Davies made the decision following the publication of an email in which he discussed a secret plan to delay naming Russian athletes involved in doping before the 2013 World Championships in Moscow.
In a statement Davies, who was deputy general secretary of the International Association of Athletics Federations’, said: “What has become apparent is that I have become the story. This is not helpful at the current time, with ongoing criminal investigations by the French police, the IAAF’s Ethics Board or WADA - all of whom I have voluntarily offered full assistance to and will continue to do so.
“In order to demonstrate that I am willing to have all allegations of unethical behaviour on my part in 2013 properly and fairly investigated I have referred my emails to Papa Massata Diack in 2013, my statements and the circumstances of the emails to the IAAF Ethics Board. I have decided to step aside from my role with the IAAF until such time as the Ethics Board is able to review the matter properly and decide if I am responsible for any breach of the IAAF Code of Ethics.”
Many in the sport had suspected his position was untenable after the embarrassing leak of his email to the former IAAF marketing executive Papa Massata Diack in July 2013, in which a five-point plan to minimise the impact from Russian doping was discussed. Among Davies’ ideas was a “special dossier” to “show that one of the reasons why these Russian athletes come up positive is that they get tested a lot!!!”
Davies had sought to limit the damage by referring his email to the scrutiny of the IAAF’s ethics commission after a conversation with Coe. But the voices in the sport that suggested that it showed a serious lack of lack of judgement continued to grow. It had been sent less than a fortnight after the Mail on Sunday revealed serious corruption within Russian Athletics in July 2013 - yet instead of trying to address the story Davies appeared more concerned with shooting the messenger. As he told Papa Diack: “We will work hard to stop all attacks planned by the British press towards Russia in the coming weeks.”
Davies has denied any wrongdoing, and said he was merely exchanging ideas about possible strategies related to “serious challenges” faced around the image of the competition.
Friends of Davies continue to insist that he is a man of integrity – and that last December he confronted the then IAAF president Lamine Diack and told to suspend a number of senior figures, including his son Papa, after allegations that they had extorted bribes to cover up the suspicious blood values from the Russian marathon runner Liliya Shobukhova were broadcast. Davies’ supporters claim the email was leaked by Diack Jnr in an attempt to inflict maximum damage against Davies and, by extension, Coe himself.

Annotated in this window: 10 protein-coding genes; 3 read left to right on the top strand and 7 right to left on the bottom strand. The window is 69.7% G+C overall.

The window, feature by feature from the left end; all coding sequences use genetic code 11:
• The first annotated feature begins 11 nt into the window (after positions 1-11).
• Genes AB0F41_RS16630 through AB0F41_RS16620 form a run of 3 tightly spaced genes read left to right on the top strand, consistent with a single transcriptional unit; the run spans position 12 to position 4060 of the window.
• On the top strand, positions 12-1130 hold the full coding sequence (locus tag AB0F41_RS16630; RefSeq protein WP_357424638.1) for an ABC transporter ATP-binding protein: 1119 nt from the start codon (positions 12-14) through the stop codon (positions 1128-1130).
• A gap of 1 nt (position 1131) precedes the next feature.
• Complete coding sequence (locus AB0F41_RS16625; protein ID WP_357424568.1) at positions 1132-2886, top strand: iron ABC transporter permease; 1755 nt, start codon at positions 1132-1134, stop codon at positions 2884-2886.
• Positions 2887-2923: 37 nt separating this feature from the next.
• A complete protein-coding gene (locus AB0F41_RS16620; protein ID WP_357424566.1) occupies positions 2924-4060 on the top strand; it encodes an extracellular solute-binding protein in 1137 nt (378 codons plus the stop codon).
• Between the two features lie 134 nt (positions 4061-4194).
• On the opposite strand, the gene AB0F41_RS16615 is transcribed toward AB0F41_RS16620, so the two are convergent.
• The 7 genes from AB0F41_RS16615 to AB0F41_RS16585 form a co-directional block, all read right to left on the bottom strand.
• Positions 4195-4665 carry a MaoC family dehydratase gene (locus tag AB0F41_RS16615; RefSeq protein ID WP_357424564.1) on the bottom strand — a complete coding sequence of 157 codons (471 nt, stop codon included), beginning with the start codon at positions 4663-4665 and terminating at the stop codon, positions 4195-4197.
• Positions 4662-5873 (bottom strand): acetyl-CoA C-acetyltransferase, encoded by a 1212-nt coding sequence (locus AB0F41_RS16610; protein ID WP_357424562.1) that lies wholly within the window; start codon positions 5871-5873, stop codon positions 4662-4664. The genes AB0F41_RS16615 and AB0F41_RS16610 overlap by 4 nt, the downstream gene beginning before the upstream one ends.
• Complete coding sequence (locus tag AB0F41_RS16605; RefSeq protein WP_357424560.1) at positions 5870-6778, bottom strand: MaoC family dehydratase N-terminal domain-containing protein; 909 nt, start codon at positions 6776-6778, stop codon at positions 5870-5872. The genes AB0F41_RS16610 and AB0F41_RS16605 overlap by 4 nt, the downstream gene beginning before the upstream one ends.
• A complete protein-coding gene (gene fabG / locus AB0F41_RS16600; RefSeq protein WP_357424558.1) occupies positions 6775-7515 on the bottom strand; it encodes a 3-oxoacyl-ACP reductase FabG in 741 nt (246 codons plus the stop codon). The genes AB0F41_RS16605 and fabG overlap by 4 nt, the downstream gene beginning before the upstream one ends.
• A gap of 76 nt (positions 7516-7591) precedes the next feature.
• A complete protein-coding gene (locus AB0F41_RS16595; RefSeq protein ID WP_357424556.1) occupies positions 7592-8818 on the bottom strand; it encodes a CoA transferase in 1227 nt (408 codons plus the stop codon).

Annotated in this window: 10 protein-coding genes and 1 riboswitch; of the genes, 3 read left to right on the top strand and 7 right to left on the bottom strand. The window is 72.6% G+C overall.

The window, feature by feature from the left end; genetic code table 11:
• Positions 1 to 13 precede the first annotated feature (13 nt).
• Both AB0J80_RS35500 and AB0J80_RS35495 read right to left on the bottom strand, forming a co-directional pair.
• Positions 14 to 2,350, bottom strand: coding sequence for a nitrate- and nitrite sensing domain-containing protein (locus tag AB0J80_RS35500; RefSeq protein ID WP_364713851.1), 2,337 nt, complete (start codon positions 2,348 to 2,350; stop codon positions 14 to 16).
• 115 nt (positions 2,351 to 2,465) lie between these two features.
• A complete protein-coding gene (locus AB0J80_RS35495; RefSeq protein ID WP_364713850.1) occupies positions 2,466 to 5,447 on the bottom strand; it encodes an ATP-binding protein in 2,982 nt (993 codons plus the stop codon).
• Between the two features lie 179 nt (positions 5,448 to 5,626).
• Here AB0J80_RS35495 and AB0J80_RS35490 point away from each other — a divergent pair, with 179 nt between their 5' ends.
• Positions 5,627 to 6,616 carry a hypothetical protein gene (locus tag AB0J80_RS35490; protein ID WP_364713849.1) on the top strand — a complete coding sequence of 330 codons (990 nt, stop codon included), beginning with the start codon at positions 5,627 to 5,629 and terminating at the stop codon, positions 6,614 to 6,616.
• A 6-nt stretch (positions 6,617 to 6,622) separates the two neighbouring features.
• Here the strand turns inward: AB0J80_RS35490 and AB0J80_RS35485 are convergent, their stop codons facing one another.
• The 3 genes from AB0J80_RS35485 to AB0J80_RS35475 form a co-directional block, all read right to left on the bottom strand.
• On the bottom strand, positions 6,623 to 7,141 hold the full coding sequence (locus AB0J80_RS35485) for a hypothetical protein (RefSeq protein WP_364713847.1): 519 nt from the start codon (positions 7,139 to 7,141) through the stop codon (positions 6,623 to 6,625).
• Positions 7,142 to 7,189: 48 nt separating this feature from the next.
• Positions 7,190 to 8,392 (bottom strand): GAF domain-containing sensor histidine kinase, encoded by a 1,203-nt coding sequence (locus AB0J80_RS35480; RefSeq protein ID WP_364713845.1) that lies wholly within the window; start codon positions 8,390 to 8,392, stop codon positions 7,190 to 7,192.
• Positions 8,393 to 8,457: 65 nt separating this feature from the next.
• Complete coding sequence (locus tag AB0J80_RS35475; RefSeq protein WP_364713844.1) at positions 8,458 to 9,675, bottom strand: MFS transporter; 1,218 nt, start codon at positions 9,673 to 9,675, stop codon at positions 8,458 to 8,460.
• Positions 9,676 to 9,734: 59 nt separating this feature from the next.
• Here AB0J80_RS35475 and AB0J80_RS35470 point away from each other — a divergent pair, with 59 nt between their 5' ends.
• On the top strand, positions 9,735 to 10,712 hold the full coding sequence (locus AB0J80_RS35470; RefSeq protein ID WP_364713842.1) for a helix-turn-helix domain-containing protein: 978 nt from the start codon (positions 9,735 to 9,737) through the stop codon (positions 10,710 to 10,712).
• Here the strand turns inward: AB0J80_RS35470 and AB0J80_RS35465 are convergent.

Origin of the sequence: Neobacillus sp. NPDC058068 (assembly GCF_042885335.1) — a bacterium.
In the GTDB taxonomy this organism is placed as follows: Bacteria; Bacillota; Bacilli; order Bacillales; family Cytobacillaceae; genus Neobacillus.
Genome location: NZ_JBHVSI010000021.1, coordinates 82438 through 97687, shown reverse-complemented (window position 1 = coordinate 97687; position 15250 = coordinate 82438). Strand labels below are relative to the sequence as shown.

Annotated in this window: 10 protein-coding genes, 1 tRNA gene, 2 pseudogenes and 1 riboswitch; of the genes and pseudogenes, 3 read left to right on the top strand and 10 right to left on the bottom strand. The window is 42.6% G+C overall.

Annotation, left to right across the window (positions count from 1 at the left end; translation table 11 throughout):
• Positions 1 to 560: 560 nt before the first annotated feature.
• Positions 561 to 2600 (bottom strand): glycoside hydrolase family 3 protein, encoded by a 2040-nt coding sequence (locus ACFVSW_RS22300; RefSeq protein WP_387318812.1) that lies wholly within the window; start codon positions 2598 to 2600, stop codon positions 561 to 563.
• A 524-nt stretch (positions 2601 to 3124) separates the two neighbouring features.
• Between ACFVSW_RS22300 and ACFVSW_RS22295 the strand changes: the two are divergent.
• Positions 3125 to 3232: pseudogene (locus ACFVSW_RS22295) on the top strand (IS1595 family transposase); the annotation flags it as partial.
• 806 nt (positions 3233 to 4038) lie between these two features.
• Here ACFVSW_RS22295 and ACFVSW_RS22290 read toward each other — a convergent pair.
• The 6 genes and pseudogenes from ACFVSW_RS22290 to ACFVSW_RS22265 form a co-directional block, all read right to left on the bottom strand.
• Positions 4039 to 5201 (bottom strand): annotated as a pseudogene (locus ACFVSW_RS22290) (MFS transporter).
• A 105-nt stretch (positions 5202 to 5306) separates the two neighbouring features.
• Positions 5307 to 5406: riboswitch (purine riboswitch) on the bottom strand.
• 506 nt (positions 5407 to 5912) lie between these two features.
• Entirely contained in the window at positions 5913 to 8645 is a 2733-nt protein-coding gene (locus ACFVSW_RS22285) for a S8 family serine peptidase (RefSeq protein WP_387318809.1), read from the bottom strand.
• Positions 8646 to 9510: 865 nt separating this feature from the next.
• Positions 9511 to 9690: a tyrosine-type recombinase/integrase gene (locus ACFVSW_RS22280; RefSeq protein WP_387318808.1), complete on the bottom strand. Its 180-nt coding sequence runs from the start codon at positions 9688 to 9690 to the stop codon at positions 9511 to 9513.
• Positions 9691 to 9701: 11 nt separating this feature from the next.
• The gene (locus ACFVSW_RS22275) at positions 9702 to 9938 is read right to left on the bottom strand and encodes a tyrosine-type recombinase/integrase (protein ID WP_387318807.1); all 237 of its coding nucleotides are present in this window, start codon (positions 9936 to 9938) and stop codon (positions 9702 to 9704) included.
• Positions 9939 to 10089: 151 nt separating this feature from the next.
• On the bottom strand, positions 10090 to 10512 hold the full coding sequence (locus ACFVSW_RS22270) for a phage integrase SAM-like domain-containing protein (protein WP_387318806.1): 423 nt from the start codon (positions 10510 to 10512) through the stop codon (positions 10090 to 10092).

Yet despite the change of regime at the IAAF, the communications department’s playbook appeared intact. On Monday night, for instance, Davies’ lawyers sent a letter to the fearless German documentary maker Hajo Seppelt warning him after he attacked Davies’ emails on Twitter. As they brusquely told him: “Should you publish any inaccurate or defamatory statements about the IAAF, Mr Davies and/or Lord Coe then we will not hesitate to take appropriate legal action”.
Seppelt retaliated by publishing the letter, which was supposed to be private, on Twitter, which exposed Davies’ overly heavy-handed approach – which not only smacked of the bad old ways, but made for terrible PR given that Seppelt has done more than anyone to expose doping in Russian athletics.
Davies would say that he was only doing his job, which was to protect the IAAF. But why was he discussing how to get around the problem of Russian doping with Papa Massata Diack, who was supposed to be marketing consultant, in the first place? And was his first instinct to protect an organisation which appears to have been corrupt – or to doing the right thing?
On another dramatic day for athletics’ governing body, French magistrates also filed tougher corruption charges against former IAAF president Lamine Diack in connection with cover-ups of Russian doping.
Diack Snr had previously been accused of “passive corruption,” on suspicion he took around €1m to cover up positive drug tests by Russian athletes. An official with the Paris financial prosecutor’s office said that Diack is now accused of “active corruption,” which generally involves offering money or other promises in exchange for violating a rule.
Diack’s son has protested his father’s innocence, telling the BBC: “He’s never been involved in any corrupt system to extort money from athletes, I totally reject that.
“Suddenly they are just going to destroy all he’s built over the last 16 years and all the 39 years he’s spent in the IAAF, so I find it very sad and I could not recognise certain acts or certain declarations made by certain people, but it’s a fact of life.”
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